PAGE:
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Articles written by Heather Richards


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  • APRIL 15 - Chevron plans to buy Anadarko

    HEATHER RICHARDS, Casper Star-Tribune Via Wyoming News Exchange|Apr 11, 2019

    CASPER — With a $33 billion cash and stock deal, Chevron’s planned acquisition of Anadarko Petroleum will create a new super major oil firm, with uncertain impacts in Wyoming, where Anadarko represents one of the largest players in the state’s oil and gas business. The combined company’s first blush news was heavy on excitement for the Permian Basin — a prolific play in West Texas and New Mexico where both Anadarko and Chevron have a presence. Chevron will buy Anadarko as well as divest between $15 and $20 billion in assets in the next few... Full story

  • BLM approved drilling permits during shutdown

    HEATHER RICHARDS, Casper Star-Tribune-WNE|Apr 4, 2019

    CASPER — Federal workers at the Bureau of Land Management approved 74 oil and gas drilling permits in Wyoming during the 35-day government shutdown earlier this year, according to a public records request submitted by a western environmental group. A partial shutdown shuttered some federal agencies in late December as Congress and President Donald Trump bickered over the White House’s desire to fund a $5 billion wall along the country’s southern border with Mexico. An estimated 800,000 workers were affected, with many banned from work until... Full story

  • Ozone levels puzzle officials

    HEATHER RICHARDS, Casper Star-Tribune Via Wyoming News Exchange|Mar 21, 2019

    CASPER — Joel Bousman wasn’t sure if ozone would be a problem Friday, despite a warning from the state. The snow covered the sage brush and the wind was less than 10 miles per hour — both bad signs. On the other hand, it had been overcast most of the day at the Sublette County commissioner’s ranch near Boulder — a small community about 12 miles southeast of Pinedale, within view of the Wind River Mountains. You need the right mix of factors to create ground-level ozone: sunlight, snow cover, little to no wind and, of course, emissions from the... Full story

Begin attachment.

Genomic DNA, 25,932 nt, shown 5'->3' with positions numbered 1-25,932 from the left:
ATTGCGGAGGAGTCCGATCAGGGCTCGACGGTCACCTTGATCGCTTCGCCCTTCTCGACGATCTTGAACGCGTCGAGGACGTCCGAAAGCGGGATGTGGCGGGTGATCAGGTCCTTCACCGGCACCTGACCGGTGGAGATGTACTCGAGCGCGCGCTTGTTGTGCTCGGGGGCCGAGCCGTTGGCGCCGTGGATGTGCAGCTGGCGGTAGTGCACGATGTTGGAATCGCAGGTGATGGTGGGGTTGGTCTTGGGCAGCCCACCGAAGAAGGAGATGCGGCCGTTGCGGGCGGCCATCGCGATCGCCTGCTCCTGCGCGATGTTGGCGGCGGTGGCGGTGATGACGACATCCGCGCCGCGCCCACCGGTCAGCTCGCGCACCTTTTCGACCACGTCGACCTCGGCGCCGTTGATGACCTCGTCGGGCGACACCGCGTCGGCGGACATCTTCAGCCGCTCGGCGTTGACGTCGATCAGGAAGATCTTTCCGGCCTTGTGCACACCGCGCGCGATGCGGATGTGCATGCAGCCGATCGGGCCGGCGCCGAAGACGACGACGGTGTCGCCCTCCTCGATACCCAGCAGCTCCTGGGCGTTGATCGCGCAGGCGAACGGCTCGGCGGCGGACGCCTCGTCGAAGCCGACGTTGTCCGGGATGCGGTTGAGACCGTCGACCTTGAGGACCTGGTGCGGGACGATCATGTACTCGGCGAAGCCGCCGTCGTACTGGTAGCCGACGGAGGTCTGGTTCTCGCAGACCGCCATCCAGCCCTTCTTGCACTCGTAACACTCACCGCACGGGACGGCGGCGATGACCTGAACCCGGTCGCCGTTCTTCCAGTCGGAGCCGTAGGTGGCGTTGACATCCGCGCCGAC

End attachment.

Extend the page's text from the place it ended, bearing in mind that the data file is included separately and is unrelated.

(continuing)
• Delegation criticizes oil, gas lease decision

    HEATHER RICHARDS, Casper Star-Tribune Via Wyoming News Exchange|Mar 21, 2019

    CASPER — Wyoming’s congressional delegation on Thursday slammed a federal decision blocking oil and gas drilling on 500 square miles of Wyoming land pending a climate change impact analysis. The stay on drilling is the result of a lawsuit fi led by the environmental group Wildearth Guardians, which protested the Obama-era Bureau of Land Management’s failure to consider the climate cost of leasing federal land for oil and gas drilling. On Tuesday, U.S. District Court Judge Rudolph Contreras ruled in favor of Wildearth regarding 300,000 acres... Full story

  • Cloud Peak faces delisting from Stock Exchange

    HEATHER RICHARDS, Casper Star-Tribune-WNE|Dec 29, 2018

    CASPER — The New York Stock Exchange has warned one of Wyoming’s largest coal producers that it could be delisted, following consistent weak performance of the company’s stock. Gillette-based Cloud Peak Energy’s common stock has been trading below $1 per share at the close of the market for 30 days in a row, prompting a notification on Wednesday that the company had six months to remedy its low stock price or it would be delisted from the NYSE. Cloud Peak operates the Antelope and Cordero Rojo mines in Wyoming and the Spring Creek mine in Mont...